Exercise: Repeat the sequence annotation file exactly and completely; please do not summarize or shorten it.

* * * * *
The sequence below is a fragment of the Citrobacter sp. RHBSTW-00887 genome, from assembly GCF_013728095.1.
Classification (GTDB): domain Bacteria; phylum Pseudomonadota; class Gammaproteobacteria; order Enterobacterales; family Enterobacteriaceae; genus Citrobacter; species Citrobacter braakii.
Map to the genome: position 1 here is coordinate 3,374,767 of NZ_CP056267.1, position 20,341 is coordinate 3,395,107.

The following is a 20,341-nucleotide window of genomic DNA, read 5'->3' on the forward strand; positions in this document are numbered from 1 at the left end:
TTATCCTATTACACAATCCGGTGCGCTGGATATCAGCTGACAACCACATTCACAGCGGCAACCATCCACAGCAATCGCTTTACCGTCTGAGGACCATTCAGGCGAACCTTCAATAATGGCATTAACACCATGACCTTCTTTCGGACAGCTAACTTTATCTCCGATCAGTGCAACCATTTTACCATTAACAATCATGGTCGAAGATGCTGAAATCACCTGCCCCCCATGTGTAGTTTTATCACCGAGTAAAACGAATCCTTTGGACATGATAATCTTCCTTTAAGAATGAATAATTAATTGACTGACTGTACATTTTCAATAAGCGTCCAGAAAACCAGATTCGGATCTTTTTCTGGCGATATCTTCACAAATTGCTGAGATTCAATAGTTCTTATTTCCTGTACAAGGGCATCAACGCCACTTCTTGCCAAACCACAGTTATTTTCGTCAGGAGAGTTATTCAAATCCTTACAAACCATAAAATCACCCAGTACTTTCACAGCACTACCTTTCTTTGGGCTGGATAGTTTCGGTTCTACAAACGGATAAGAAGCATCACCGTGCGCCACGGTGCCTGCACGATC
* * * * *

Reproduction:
The sequence below is a fragment of the Citrobacter sp. RHBSTW-00887 genome, from assembly GCF_013728095.1.
Classification (GTDB): domain Bacteria; phylum Pseudomonadota; class Gammaproteobacteria; order Enterobacterales; family Enterobacteriaceae; genus Citrobacter; species Citrobacter braakii.
Map to the genome: position 1 here is coordinate 3,374,767 of NZ_CP056267.1, position 20,341 is coordinate 3,395,107.

The following is a 20,341-nucleotide window of genomic DNA, read 5'->3' on the forward strand; positions in this document are numbered from 1 at the left end:
TTATCCTATTACACAATCCGGTGCGCTGGATATCAGCTGACAACCACATTCACAGCGGCAACCATCCACAGCAATCGCTTTACCGTCTGAGGACCATTCAGGCGAACCTTCAATAATGGCATTAACACCATGACCTTCTTTCGGACAGCTAACTTTATCTCCGATCAGTGCAACCATTTTACCATTAACAATCATGGTCGAAGATGCTGAAATCACCTGCCCCCCATGTGTAGTTTTATCACCGAGTAAAACGAATCCTTTGGACATGATAATCTTCCTTTAAGAATGAATAATTAATTGACTGACTGTACATTTTCAATAAGCGTCCAGAAAACCAGATTCGGATCTTTTTCTGGCGATATCTTCACAAATTGCTGAGATTCAATAGTTCTTATTTCCTGTACAAGGGCATCAACGCCACTTCTTGCCAAACCACAGTTATTTTCGTCAGGAGAGTTATTCAAATCCTTACAAACCATAAAATCACCCAGTACTTTCACAGCACTACCTTTCTTTGGGCTGGATAGTTTCGGTTCTACAAACGGATAAGAAGCATCACCGTGCGCCACGGTGCCTGCACGATC